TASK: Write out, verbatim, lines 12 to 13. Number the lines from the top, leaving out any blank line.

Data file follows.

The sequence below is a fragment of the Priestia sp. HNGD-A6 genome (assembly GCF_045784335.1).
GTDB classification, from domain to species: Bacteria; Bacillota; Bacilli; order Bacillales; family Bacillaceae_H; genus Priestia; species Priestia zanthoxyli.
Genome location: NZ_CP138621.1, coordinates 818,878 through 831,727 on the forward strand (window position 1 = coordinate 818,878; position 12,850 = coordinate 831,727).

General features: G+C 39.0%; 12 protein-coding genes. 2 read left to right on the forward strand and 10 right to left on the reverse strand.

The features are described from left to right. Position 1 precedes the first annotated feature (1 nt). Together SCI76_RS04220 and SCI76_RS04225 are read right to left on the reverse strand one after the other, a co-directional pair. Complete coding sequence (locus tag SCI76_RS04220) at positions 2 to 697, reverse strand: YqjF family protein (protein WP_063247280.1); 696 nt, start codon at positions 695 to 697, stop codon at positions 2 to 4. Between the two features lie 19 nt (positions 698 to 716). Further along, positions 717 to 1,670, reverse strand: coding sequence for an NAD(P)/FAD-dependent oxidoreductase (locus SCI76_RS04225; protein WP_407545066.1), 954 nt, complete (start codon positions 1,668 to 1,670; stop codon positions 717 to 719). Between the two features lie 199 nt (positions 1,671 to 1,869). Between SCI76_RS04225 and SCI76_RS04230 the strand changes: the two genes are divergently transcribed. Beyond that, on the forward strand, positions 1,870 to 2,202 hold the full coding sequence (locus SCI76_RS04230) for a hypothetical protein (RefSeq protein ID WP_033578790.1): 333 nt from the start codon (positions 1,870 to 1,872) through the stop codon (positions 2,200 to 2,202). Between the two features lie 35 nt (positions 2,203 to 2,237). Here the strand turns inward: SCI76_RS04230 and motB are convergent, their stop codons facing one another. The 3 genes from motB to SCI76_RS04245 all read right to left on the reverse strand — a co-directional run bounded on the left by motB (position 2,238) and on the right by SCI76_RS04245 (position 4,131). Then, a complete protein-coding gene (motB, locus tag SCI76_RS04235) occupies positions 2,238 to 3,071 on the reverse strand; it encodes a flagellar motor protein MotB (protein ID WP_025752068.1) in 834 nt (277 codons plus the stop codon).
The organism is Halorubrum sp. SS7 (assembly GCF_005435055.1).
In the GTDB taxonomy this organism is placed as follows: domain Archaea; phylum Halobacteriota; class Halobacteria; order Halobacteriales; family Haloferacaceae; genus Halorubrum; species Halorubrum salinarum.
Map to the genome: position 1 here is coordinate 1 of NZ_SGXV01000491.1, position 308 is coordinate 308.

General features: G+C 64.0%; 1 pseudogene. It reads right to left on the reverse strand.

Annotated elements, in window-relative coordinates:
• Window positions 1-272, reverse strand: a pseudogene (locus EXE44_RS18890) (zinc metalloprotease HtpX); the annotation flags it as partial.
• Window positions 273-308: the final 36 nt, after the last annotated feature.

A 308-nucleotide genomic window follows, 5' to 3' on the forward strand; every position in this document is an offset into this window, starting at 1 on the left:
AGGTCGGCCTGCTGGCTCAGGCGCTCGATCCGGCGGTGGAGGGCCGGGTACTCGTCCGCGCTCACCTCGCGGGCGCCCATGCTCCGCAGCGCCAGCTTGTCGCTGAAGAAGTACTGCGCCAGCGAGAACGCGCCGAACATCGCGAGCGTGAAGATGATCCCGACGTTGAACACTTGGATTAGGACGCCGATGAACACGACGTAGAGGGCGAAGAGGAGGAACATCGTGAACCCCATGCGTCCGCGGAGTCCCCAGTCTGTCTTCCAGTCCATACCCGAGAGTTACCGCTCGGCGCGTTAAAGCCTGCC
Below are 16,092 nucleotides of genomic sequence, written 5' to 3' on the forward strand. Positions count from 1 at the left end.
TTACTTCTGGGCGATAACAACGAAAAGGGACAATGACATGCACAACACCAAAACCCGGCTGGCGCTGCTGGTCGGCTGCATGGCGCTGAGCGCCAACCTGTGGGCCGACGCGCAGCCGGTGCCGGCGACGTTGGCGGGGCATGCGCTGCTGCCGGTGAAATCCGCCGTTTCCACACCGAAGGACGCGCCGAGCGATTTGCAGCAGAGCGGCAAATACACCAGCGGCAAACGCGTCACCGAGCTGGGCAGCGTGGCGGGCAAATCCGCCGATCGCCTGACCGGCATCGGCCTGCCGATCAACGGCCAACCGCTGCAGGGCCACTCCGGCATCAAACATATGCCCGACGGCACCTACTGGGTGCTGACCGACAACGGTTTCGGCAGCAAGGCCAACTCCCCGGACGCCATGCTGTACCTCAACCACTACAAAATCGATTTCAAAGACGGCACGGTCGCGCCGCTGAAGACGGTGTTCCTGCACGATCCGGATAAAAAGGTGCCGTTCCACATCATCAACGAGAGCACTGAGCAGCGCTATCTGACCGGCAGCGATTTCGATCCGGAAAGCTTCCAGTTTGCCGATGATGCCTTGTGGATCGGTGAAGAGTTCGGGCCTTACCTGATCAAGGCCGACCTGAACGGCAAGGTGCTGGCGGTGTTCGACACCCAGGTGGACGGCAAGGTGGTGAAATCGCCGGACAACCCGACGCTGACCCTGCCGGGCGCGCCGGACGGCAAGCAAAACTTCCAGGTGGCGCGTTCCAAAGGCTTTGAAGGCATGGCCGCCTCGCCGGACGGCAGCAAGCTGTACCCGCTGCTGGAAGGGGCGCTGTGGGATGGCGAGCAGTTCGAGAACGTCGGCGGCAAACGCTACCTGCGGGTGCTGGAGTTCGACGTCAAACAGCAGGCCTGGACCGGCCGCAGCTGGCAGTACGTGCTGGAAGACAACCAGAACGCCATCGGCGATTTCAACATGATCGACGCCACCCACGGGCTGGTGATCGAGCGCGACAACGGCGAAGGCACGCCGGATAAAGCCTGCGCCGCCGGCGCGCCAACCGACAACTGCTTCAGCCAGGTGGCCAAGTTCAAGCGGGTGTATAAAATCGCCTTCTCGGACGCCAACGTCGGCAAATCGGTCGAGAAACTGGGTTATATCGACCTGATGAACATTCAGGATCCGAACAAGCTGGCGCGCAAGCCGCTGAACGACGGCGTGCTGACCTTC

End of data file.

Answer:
• Window positions 273-308: the final 36 nt, after the last annotated feature.

A 308-nucleotide genomic window follows, 5' to 3' on the forward strand; every position in this document is an offset into this window, starting at 1 on the left: